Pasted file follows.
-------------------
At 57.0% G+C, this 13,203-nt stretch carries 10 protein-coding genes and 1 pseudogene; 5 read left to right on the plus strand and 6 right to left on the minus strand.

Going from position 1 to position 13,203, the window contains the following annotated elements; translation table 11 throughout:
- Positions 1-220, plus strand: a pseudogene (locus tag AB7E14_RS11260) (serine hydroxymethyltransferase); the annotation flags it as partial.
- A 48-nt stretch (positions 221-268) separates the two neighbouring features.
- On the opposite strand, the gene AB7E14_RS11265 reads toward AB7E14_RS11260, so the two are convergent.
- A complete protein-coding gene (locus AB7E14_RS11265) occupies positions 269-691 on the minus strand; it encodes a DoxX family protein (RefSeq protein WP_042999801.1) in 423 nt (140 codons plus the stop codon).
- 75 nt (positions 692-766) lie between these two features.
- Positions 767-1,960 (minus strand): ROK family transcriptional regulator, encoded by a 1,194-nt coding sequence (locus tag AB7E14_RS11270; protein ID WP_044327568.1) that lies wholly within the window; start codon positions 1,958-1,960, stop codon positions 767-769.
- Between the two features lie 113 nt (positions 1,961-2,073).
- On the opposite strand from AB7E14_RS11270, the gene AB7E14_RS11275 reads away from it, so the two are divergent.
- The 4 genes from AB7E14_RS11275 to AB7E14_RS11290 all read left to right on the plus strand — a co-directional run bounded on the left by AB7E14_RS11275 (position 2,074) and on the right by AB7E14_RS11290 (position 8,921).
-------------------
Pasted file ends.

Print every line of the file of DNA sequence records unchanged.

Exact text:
At 57.0% G+C, this 13,203-nt stretch carries 10 protein-coding genes and 1 pseudogene; 5 read left to right on the plus strand and 6 right to left on the minus strand.

Going from position 1 to position 13,203, the window contains the following annotated elements; translation table 11 throughout:
- Positions 1-220, plus strand: a pseudogene (locus tag AB7E14_RS11260) (serine hydroxymethyltransferase); the annotation flags it as partial.
- A 48-nt stretch (positions 221-268) separates the two neighbouring features.
- On the opposite strand, the gene AB7E14_RS11265 reads toward AB7E14_RS11260, so the two are convergent.
- A complete protein-coding gene (locus AB7E14_RS11265) occupies positions 269-691 on the minus strand; it encodes a DoxX family protein (RefSeq protein WP_042999801.1) in 423 nt (140 codons plus the stop codon).
- 75 nt (positions 692-766) lie between these two features.
- Positions 767-1,960 (minus strand): ROK family transcriptional regulator, encoded by a 1,194-nt coding sequence (locus tag AB7E14_RS11270; protein ID WP_044327568.1) that lies wholly within the window; start codon positions 1,958-1,960, stop codon positions 767-769.
- Between the two features lie 113 nt (positions 1,961-2,073).
- On the opposite strand from AB7E14_RS11270, the gene AB7E14_RS11275 reads away from it, so the two are divergent.
- The 4 genes from AB7E14_RS11275 to AB7E14_RS11290 all read left to right on the plus strand — a co-directional run bounded on the left by AB7E14_RS11275 (position 2,074) and on the right by AB7E14_RS11290 (position 8,921).